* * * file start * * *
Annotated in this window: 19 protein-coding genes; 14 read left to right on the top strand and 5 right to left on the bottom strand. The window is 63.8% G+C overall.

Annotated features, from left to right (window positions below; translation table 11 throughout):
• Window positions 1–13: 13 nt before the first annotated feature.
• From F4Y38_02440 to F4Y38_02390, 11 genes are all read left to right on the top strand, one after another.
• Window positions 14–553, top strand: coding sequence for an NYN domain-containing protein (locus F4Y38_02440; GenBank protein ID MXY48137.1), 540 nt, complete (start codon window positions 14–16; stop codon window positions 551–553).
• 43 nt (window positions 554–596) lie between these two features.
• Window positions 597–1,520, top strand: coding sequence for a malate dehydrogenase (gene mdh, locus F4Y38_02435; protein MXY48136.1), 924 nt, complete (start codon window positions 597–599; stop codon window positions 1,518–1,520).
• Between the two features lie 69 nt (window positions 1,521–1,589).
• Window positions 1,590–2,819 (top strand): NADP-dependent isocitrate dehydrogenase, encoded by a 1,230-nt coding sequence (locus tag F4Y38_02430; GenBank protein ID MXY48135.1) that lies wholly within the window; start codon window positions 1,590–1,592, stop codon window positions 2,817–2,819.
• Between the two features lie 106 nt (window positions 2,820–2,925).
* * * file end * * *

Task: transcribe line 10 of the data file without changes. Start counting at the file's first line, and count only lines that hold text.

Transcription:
• Between the two features lie 106 nt (window positions 2,820–2,925).